When the COVID-19 pandemic started spreading across the globe, many countries enforced lockdowns and social distancing measures to curb the spread of the virus. As the number of cases decreased and government officials decided to lift the lockdown, many people assumed the worst had passed, and normal way of life could be resumed with limited precautionary measures in place. Unfortunately, little did they know the likelihood of a second wave was very much present given the highly contagious nature of the novel Corona Virus, and the lack of its antidote.
As the winter season approached, a spike in coronavirus cases was witnessed in different parts of Europe and the United States. Health officials had continued to warn of this second wave since late summer. With the number of COVID-19 and influenza affected people coming to overwhelm the capacity of hospitals and other healthcare facilities yet again, many European nations were subjected to a lockdown. And, so were a number of states in America.
The extent of the new spate of lockdowns varies from one region to another, depending upon the prevalent circumstance. But, largely speaking restrictions on work regimes, social gatherings, businesses, outdoor entertainment, and educational institutions, have again forced large swaths of population to rely on the internet for almost everything—work, school, shopping, banking, socializing, entertaining—you name it.
With renewed restrictions strictly imposed in some states, now beginning to ease down in others and lifted in some, people are still relying more on the internet to run their everyday life. The Holiday season and the approach of Christmas has not helped the situation. If only it has resulted in more load on the internet, with a vast number of people now shopping online, tuning into their favorite streaming platforms like Netflix and YouTube to entertain themselves, and of course connecting with family and friends via social media. This makes the current situation not much unlike what we witnessed back in the spring when The Newstack reported 25%-30% higher internet consumption. Generally speaking the internet infrastructure has held up well through these times, despite a massive increase in both downstream and upstream traffic.
Let’s take a look at key areas that have contributed to the over-consumption of internet in recent times.
Chances are, you have been working from within the four walls of your home since the COVID-19 pandemic took the globe in its grip. And, like million others you must be counting on video conferencing software such as Zoom, Microsoft Teams, Skype, Google Meet etc. With more and more employees connecting via online video tools, uploading and downloading large work-related files, creating data backups on the Cloud, and completing other organizational tasks using the internet, it is no surprise speed and bandwidth requirements have surged, and so has the demand on the internet infrastructures.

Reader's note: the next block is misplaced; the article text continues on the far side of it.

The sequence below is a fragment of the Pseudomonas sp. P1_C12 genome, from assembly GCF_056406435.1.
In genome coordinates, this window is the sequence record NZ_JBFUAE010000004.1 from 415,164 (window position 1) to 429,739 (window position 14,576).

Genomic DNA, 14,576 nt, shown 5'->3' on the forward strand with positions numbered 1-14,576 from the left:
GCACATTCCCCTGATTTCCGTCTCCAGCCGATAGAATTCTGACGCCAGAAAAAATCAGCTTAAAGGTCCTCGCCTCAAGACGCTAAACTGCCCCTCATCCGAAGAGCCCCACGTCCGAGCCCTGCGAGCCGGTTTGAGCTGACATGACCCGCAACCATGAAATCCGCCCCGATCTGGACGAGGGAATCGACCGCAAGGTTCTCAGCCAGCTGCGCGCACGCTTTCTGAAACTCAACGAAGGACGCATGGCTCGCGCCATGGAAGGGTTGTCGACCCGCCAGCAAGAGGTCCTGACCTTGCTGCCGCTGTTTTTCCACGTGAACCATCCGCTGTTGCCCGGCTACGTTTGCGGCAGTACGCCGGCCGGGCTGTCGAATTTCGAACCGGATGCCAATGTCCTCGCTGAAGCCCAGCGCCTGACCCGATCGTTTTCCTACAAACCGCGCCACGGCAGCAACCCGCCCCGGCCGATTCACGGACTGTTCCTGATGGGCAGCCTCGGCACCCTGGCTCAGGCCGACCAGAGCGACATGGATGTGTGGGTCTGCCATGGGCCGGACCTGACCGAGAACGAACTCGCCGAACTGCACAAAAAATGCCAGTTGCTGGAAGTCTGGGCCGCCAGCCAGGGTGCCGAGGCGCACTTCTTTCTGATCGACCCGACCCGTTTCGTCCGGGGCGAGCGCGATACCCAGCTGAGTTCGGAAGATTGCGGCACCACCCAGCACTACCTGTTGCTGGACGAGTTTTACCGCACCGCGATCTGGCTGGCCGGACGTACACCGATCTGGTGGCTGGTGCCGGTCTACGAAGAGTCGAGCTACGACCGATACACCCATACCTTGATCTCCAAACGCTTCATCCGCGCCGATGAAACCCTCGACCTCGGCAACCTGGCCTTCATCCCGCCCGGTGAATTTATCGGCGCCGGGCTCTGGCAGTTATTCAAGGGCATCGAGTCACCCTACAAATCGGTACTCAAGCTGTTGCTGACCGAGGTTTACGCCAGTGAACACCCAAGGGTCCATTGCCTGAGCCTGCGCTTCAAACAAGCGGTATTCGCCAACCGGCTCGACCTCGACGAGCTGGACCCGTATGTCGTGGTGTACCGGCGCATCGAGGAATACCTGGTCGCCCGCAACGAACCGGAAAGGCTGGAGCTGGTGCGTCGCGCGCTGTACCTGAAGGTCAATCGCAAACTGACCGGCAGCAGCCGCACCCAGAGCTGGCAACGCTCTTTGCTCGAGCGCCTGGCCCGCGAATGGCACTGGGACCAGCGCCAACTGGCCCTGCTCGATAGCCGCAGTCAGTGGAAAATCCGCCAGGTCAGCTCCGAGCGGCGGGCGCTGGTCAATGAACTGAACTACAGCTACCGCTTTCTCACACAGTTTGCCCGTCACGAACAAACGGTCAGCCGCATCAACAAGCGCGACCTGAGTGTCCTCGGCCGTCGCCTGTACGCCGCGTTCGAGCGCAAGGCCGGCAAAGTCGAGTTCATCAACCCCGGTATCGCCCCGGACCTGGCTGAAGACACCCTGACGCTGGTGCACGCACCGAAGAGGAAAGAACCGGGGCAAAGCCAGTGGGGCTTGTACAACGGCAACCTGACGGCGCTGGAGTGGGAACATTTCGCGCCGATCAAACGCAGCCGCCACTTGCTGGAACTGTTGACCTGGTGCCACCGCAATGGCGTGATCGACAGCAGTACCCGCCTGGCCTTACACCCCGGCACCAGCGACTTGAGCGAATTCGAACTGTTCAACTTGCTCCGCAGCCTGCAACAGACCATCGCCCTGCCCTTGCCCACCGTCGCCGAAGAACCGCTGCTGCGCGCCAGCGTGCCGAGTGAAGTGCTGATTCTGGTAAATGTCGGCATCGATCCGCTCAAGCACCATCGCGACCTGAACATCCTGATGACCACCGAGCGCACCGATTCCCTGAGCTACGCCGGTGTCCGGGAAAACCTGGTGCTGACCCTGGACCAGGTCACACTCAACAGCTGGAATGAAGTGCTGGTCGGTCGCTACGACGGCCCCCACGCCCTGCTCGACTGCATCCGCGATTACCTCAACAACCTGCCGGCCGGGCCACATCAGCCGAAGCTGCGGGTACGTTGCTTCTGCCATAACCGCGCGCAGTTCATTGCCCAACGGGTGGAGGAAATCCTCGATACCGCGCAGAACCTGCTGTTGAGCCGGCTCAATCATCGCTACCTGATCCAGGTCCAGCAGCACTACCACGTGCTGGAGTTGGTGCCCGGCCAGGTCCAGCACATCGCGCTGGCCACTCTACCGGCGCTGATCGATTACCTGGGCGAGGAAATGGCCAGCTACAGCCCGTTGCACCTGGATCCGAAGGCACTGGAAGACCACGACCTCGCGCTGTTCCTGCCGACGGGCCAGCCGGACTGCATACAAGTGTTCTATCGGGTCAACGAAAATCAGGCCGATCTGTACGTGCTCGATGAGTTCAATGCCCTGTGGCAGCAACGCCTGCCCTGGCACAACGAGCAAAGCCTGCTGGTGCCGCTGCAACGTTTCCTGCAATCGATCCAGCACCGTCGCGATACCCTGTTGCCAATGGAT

Almost every educational institute has been driven to shift from in-person to virtual classes since the pandemic hit earlier this year. From pre-school to university education, students have had to depend on online resources to continue their education as best as possible. The reason why there has been a significant surge in usage of language apps, virtual tutoring, online learning software etc.
Even when the lockdown eased out following the first wave of the pandemic, parents preferred to make their kids attend Zoom classes rather than sending them to school. Teachers were inclined to hand out school assignments via Google Classroom. While college going students too attended classes and conducted research off-campus.
High growth levels had already been observed in education technology, as investment in the sector surpassed $18 billion in 2019. With research suggesting online education has contributed to increased retention of information in recent times, it is likely the shift to e-learning is here to stay. That is one big reason the global Ed-Tech market is projected to hit the $350 billion mark in 2025.
As people could no longer go to stadiums to watch professional sporting events, and movie theaters had to close their doors, the only avenue for televisual entertainment left for the masses around the globe were in-home options.